While there are five locations in Kyoto, the Enso Ango Tomi 1 and 2 are probably our most popular. They are incredibly well priced and typically offer a king bed, which is very rare at this price point. There are great shared facilities (i.e. terrace, tea room, etc) and the properties also feature the work of local artists in the classically minimalist Japan aesthetic.  
    $100 - $180/night
  • Village Kiramachi
    Rooms here often have beautiful private baths in an atmospheric space, just steps from Nishiki Market and the modern offers of downtown Kyoto.
    $300+/night

Higashiyama

Kiyomizu-dera Temple in Higashiyama

Higashiyama is where you’ll find Kyoto's quieter side. The area is more residential than both downtown Kyoto and Gion District, but it’s still in a great location and just a few minutes walk from from the city's most famous temples and shrines.

Located

Between the Kamo River and the Higashiyama mountain range, between Sanjo Street in the north and Jujo Street in the south

Primarily known for

  • Traditional architecture that invokes a feeling of the historic capital city
  • Cafes, restaurants, and small, hole-in-the-wall shops lining the narrow alleyways

Nearby attractions

  • Kiyomizu-dera Temple
    Kiyomizu-dera is one of Japan's most popular temples. It stands in the wooded hills of eastern Kyoto and offers visitors a nice view over the city from its famous wooden terrace. The busy approach to the temple is lined by dozens of shops and restaurants that have been catering to pilgrims and tourists for centuries. Don’t forget to enter the subterranean Tainai-Meguri, which symbolically represents the womb of Daizuigu Bosatsu, a female Bodhisattva who has the power to grant any human wish. Inside, you're plunged into darkness with nothing guiding you save for some glowing stones.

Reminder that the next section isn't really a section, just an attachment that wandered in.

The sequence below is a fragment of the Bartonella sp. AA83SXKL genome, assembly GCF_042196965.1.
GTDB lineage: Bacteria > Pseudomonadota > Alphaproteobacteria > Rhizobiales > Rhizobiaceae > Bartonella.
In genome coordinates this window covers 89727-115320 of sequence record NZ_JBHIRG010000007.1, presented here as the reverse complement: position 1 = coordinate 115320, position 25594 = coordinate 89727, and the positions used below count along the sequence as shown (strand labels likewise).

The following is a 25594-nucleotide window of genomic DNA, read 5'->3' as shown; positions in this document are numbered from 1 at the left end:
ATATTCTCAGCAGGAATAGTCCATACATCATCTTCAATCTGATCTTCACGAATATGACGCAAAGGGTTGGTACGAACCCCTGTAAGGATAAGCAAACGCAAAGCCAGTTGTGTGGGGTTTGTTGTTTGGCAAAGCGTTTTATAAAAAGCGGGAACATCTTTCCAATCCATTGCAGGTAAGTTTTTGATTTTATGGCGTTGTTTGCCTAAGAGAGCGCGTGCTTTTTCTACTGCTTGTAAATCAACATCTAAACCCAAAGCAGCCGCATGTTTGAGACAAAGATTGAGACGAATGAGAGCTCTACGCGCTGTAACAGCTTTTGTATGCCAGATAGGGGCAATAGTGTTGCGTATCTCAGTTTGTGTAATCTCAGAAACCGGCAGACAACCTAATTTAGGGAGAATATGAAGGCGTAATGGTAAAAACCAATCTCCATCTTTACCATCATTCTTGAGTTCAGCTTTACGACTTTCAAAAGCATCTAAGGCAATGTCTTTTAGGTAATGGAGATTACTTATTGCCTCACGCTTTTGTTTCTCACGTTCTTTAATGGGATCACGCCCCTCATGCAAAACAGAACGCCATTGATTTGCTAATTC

• Kodai-ji Temple
    A neighbor of Kiyomizudera known for its breathtaking Zen gardens, Kodai-ji is a perfect pitstop for contemplation in a stroll through Higashiyama. Part of the Rinzai school of Zen Buddhism, it was established in the 17th century by Toyotomi Hideyoshi’s widow in his honor.

Main transportation lines

By train:

  • Higashiyama Train Station (Tozai subway line)

Benefits of staying here

  • One of the city’s best preserved historic districts
  • Filled with endless shops and restaurants

Trade-offs of staying here

  • Like Gion (which is a part of Southern Higashiyama), it can get very crowded with tourists

Hotel options

  • Kyoto Granbell Hotel
    This is easily one of our most booked hotels in Japan. From its amazing location right in historic Gion District to the public bath overlooking a traditional garden, Kyoto Granbell is a fabulous stay for travelers looking for a modern property with traditional touches.
    $100 - $180/night
  • Four Seasons Kyoto
    This decadent, luxury hotel located on a sprawling, 800-year-old garden in the peaceful, largely residential South Higashiyama district and features an incredible spa.
    $500+/night
  • Hyatt Regency Kyoto
    This upscale Kyoto hotel south of the city's major sights (such as the Nijo Castle and Kyoto Imperial Palace), features everything you could want from a modern luxury property: high-quality restaurants serving both Japanese and Western-style food, skilled bartenders, a well-appointed spa and gym, plus local design touches.
    $300 - $500/night

For a complete list of things to do in Kyoto's city center and beyond, look to our ultimate guide. And if you're staying in a ryokan, discover what to expect (tatami mats included) and how to prepare.

Overwhelmed about where to even start when it comes to planning your trip to Japan? Our step-by-step guide contains everything you need to know.